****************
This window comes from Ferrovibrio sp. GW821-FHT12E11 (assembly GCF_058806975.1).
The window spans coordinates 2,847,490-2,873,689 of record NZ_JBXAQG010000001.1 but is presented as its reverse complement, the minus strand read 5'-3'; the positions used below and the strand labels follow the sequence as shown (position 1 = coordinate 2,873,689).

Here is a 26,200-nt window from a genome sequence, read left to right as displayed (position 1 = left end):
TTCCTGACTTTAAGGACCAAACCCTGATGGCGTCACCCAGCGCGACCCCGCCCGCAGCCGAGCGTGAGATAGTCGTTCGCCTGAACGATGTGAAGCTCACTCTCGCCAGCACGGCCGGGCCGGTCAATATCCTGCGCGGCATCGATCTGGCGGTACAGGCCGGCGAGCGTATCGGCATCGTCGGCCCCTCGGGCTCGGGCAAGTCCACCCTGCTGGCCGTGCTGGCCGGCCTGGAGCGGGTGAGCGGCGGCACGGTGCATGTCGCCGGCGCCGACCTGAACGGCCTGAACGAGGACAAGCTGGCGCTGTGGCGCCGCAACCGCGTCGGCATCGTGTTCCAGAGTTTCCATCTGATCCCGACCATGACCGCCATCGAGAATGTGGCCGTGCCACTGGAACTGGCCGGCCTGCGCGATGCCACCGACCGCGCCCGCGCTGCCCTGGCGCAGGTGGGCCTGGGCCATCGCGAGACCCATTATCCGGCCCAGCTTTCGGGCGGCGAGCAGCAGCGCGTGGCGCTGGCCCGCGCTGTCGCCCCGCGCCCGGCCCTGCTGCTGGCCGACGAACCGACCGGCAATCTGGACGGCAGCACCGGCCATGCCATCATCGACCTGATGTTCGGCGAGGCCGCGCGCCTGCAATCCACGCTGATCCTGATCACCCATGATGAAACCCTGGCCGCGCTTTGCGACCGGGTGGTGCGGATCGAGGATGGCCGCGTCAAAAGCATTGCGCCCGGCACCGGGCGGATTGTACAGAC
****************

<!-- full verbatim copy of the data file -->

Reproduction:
This window comes from Ferrovibrio sp. GW821-FHT12E11 (assembly GCF_058806975.1).
The window spans coordinates 2,847,490-2,873,689 of record NZ_JBXAQG010000001.1 but is presented as its reverse complement, the minus strand read 5'-3'; the positions used below and the strand labels follow the sequence as shown (position 1 = coordinate 2,873,689).

Here is a 26,200-nt window from a genome sequence, read left to right as displayed (position 1 = left end):
TTCCTGACTTTAAGGACCAAACCCTGATGGCGTCACCCAGCGCGACCCCGCCCGCAGCCGAGCGTGAGATAGTCGTTCGCCTGAACGATGTGAAGCTCACTCTCGCCAGCACGGCCGGGCCGGTCAATATCCTGCGCGGCATCGATCTGGCGGTACAGGCCGGCGAGCGTATCGGCATCGTCGGCCCCTCGGGCTCGGGCAAGTCCACCCTGCTGGCCGTGCTGGCCGGCCTGGAGCGGGTGAGCGGCGGCACGGTGCATGTCGCCGGCGCCGACCTGAACGGCCTGAACGAGGACAAGCTGGCGCTGTGGCGCCGCAACCGCGTCGGCATCGTGTTCCAGAGTTTCCATCTGATCCCGACCATGACCGCCATCGAGAATGTGGCCGTGCCACTGGAACTGGCCGGCCTGCGCGATGCCACCGACCGCGCCCGCGCTGCCCTGGCGCAGGTGGGCCTGGGCCATCGCGAGACCCATTATCCGGCCCAGCTTTCGGGCGGCGAGCAGCAGCGCGTGGCGCTGGCCCGCGCTGTCGCCCCGCGCCCGGCCCTGCTGCTGGCCGACGAACCGACCGGCAATCTGGACGGCAGCACCGGCCATGCCATCATCGACCTGATGTTCGGCGAGGCCGCGCGCCTGCAATCCACGCTGATCCTGATCACCCATGATGAAACCCTGGCCGCGCTTTGCGACCGGGTGGTGCGGATCGAGGATGGCCGCGTCAAAAGCATTGCGCCCGGCACCGGGCGGATTGTACAGAC